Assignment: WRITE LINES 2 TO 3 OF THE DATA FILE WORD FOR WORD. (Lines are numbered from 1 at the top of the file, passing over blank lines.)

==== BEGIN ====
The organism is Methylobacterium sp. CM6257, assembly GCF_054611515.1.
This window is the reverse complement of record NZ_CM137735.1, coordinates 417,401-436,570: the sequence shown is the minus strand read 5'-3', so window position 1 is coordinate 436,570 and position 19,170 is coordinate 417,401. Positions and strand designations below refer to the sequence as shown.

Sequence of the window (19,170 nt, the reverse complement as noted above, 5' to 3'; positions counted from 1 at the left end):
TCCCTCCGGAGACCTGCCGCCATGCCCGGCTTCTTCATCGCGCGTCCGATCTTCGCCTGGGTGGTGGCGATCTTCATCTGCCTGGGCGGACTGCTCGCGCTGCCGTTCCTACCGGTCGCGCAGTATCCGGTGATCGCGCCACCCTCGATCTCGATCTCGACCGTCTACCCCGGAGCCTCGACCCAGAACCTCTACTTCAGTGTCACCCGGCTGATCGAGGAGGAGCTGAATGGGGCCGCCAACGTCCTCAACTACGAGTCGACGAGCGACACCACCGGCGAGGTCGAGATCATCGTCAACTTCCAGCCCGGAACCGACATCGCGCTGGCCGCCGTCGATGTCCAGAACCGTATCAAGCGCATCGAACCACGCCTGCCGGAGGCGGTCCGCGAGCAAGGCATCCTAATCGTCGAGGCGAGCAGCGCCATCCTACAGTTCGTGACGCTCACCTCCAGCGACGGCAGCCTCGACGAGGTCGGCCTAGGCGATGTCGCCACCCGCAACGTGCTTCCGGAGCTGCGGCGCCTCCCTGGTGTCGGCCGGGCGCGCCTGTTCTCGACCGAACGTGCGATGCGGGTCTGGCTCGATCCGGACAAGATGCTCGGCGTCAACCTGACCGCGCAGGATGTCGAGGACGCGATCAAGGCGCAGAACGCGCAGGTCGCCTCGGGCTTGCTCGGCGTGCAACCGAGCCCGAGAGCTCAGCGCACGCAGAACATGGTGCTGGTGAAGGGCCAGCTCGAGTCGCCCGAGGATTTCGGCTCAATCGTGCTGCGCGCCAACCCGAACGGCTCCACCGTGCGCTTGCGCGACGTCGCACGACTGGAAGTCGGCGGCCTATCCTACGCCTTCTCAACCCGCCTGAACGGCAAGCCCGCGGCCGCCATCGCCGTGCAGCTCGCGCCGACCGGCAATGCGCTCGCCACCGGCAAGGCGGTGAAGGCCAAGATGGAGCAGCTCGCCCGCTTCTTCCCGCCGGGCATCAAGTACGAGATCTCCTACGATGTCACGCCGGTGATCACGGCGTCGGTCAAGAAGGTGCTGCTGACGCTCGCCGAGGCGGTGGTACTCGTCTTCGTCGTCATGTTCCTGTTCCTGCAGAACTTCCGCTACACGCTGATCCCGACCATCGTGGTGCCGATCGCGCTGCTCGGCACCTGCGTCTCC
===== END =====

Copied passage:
This window is the reverse complement of record NZ_CM137735.1, coordinates 417,401-436,570: the sequence shown is the minus strand read 5'-3', so window position 1 is coordinate 436,570 and position 19,170 is coordinate 417,401. Positions and strand designations below refer to the sequence as shown.

Sequence of the window (19,170 nt, the reverse complement as noted above, 5' to 3'; positions counted from 1 at the left end):